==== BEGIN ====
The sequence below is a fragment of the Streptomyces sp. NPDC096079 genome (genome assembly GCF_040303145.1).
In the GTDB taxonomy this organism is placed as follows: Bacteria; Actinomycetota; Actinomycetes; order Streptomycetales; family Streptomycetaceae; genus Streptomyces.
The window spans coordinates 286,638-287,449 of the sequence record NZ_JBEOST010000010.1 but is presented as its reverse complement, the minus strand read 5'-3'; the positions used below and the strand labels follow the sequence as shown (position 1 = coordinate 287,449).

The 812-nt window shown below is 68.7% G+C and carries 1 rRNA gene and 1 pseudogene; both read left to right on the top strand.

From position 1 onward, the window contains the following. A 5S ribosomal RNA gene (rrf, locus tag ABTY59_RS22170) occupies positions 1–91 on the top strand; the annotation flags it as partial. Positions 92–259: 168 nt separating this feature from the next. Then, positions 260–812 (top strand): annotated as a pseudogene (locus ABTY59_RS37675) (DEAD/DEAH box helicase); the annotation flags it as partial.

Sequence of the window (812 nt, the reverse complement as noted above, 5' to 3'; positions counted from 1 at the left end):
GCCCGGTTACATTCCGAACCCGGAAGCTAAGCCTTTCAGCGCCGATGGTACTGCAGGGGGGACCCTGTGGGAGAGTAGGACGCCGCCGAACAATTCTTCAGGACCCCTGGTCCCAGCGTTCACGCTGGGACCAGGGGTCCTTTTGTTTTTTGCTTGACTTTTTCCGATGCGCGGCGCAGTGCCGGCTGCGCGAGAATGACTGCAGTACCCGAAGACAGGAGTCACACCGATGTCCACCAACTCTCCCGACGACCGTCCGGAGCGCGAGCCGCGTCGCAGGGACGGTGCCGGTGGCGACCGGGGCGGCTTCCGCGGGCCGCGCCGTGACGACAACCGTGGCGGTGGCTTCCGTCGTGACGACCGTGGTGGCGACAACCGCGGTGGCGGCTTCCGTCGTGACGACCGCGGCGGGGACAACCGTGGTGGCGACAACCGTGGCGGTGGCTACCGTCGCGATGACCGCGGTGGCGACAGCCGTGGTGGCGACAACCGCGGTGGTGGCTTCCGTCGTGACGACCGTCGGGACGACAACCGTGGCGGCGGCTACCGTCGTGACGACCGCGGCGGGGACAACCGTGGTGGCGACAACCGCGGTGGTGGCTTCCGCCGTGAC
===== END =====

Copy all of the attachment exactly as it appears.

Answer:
The sequence below is a fragment of the Streptomyces sp. NPDC096079 genome (genome assembly GCF_040303145.1).
In the GTDB taxonomy this organism is placed as follows: Bacteria; Actinomycetota; Actinomycetes; order Streptomycetales; family Streptomycetaceae; genus Streptomyces.
The window spans coordinates 286,638-287,449 of the sequence record NZ_JBEOST010000010.1 but is presented as its reverse complement, the minus strand read 5'-3'; the positions used below and the strand labels follow the sequence as shown (position 1 = coordinate 287,449).

The 812-nt window shown below is 68.7% G+C and carries 1 rRNA gene and 1 pseudogene; both read left to right on the top strand.

From position 1 onward, the window contains the following. A 5S ribosomal RNA gene (rrf, locus tag ABTY59_RS22170) occupies positions 1–91 on the top strand; the annotation flags it as partial. Positions 92–259: 168 nt separating this feature from the next. Then, positions 260–812 (top strand): annotated as a pseudogene (locus ABTY59_RS37675) (DEAD/DEAH box helicase); the annotation flags it as partial.

Sequence of the window (812 nt, the reverse complement as noted above, 5' to 3'; positions counted from 1 at the left end):
GCCCGGTTACATTCCGAACCCGGAAGCTAAGCCTTTCAGCGCCGATGGTACTGCAGGGGGGACCCTGTGGGAGAGTAGGACGCCGCCGAACAATTCTTCAGGACCCCTGGTCCCAGCGTTCACGCTGGGACCAGGGGTCCTTTTGTTTTTTGCTTGACTTTTTCCGATGCGCGGCGCAGTGCCGGCTGCGCGAGAATGACTGCAGTACCCGAAGACAGGAGTCACACCGATGTCCACCAACTCTCCCGACGACCGTCCGGAGCGCGAGCCGCGTCGCAGGGACGGTGCCGGTGGCGACCGGGGCGGCTTCCGCGGGCCGCGCCGTGACGACAACCGTGGCGGTGGCTTCCGTCGTGACGACCGTGGTGGCGACAACCGCGGTGGCGGCTTCCGTCGTGACGACCGCGGCGGGGACAACCGTGGTGGCGACAACCGTGGCGGTGGCTACCGTCGCGATGACCGCGGTGGCGACAGCCGTGGTGGCGACAACCGCGGTGGTGGCTTCCGTCGTGACGACCGTCGGGACGACAACCGTGGCGGCGGCTACCGTCGTGACGACCGCGGCGGGGACAACCGTGGTGGCGACAACCGCGGTGGTGGCTTCCGCCGTGAC